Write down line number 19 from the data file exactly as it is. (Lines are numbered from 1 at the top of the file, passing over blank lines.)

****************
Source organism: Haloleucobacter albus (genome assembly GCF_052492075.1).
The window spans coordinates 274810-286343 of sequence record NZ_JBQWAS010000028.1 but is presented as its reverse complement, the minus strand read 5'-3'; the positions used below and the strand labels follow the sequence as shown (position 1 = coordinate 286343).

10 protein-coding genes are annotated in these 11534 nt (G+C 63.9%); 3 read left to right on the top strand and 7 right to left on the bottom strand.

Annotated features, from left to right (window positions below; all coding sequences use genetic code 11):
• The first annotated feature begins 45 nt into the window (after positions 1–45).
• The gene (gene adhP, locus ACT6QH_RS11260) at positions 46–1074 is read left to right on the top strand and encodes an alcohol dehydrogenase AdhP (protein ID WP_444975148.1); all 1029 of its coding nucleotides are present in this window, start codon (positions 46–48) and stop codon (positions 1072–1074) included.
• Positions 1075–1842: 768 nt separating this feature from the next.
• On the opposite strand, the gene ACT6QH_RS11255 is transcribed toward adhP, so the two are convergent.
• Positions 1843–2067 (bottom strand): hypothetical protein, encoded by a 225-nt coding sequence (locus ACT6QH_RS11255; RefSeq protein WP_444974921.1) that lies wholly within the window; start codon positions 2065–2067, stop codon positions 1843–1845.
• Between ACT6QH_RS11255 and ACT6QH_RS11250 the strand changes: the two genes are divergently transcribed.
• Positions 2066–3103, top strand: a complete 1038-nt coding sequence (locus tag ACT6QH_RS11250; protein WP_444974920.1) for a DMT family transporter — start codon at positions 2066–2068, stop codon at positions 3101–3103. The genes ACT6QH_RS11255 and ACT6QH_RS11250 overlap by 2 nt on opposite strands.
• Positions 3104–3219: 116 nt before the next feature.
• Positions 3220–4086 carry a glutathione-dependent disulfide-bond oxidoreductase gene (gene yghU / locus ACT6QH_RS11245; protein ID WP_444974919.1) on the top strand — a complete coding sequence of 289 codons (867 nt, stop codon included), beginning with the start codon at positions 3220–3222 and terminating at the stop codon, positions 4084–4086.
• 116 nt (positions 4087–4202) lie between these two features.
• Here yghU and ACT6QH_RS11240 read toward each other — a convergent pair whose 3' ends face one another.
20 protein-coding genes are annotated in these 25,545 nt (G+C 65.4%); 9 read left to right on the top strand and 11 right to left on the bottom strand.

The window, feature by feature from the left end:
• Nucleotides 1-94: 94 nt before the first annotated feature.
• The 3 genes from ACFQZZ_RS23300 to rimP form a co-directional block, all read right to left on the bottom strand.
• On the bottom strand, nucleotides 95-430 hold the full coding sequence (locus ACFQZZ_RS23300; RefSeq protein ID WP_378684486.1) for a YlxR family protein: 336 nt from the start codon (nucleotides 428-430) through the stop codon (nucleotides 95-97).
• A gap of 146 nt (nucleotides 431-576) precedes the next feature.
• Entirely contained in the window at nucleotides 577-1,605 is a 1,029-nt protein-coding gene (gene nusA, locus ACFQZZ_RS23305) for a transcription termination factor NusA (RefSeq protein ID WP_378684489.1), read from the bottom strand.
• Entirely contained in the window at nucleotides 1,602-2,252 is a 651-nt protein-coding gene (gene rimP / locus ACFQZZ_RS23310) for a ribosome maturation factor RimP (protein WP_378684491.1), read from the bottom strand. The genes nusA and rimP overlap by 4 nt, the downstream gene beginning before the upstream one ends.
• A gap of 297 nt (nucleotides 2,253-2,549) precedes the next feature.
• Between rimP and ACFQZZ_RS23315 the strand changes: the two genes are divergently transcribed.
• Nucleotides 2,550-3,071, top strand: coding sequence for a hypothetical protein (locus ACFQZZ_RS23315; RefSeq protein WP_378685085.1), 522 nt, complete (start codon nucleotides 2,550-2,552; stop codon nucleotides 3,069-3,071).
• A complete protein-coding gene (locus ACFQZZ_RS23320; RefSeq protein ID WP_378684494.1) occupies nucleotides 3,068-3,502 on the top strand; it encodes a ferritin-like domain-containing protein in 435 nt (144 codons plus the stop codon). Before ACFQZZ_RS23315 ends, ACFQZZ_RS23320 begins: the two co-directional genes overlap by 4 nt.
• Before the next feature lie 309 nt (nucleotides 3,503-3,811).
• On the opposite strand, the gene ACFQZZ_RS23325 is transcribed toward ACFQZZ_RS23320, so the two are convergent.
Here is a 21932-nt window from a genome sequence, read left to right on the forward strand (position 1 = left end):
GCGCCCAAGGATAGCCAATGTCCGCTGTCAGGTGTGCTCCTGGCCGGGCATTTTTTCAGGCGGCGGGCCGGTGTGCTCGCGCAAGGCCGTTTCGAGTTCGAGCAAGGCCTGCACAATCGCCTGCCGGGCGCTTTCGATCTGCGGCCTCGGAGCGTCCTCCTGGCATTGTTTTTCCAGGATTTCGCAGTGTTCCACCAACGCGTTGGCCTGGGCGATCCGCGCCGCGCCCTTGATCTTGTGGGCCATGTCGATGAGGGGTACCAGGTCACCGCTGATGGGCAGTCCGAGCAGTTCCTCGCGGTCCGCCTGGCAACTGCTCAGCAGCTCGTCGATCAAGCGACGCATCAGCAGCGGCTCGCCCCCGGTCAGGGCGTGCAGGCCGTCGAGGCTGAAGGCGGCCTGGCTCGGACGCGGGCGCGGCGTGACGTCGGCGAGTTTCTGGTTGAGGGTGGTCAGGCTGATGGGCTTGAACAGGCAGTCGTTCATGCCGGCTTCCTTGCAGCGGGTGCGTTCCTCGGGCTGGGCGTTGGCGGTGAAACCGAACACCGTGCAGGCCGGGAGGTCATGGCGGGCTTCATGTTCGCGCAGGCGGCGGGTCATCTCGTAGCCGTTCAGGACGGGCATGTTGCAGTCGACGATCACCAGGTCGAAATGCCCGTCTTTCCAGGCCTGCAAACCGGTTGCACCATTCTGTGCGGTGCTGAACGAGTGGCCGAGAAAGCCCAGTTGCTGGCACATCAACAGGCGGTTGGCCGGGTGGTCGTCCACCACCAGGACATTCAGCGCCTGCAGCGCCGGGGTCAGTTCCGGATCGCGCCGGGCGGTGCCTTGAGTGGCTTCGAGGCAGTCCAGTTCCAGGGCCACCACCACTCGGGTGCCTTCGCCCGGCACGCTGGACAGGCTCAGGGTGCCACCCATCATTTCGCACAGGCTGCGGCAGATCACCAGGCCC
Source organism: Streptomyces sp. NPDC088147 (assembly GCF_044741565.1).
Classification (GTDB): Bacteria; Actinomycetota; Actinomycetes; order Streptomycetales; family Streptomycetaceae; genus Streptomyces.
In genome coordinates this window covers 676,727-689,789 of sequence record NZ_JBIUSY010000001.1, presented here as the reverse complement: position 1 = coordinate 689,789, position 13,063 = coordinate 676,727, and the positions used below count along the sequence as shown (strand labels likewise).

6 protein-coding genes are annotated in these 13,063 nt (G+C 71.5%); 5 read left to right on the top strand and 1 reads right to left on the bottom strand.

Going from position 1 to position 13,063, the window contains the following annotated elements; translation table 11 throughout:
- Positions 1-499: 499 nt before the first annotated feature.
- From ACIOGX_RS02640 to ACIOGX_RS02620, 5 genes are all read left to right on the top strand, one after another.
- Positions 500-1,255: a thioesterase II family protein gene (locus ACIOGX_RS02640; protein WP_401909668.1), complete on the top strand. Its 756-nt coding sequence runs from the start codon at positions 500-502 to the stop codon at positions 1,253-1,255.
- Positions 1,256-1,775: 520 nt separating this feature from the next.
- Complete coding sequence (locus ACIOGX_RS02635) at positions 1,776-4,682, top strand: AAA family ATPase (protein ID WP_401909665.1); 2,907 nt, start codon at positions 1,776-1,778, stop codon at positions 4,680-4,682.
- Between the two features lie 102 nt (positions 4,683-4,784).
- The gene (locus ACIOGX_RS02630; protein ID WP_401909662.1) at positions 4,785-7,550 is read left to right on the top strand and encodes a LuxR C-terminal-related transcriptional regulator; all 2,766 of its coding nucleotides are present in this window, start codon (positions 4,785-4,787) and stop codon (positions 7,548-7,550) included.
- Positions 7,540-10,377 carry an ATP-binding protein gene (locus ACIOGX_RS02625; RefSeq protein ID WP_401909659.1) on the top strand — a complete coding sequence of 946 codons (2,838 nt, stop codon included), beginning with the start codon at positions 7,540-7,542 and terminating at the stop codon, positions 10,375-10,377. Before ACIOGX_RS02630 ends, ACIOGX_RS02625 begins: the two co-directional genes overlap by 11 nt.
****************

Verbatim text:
• The 3 genes from ACFQZZ_RS23300 to rimP form a co-directional block, all read right to left on the bottom strand.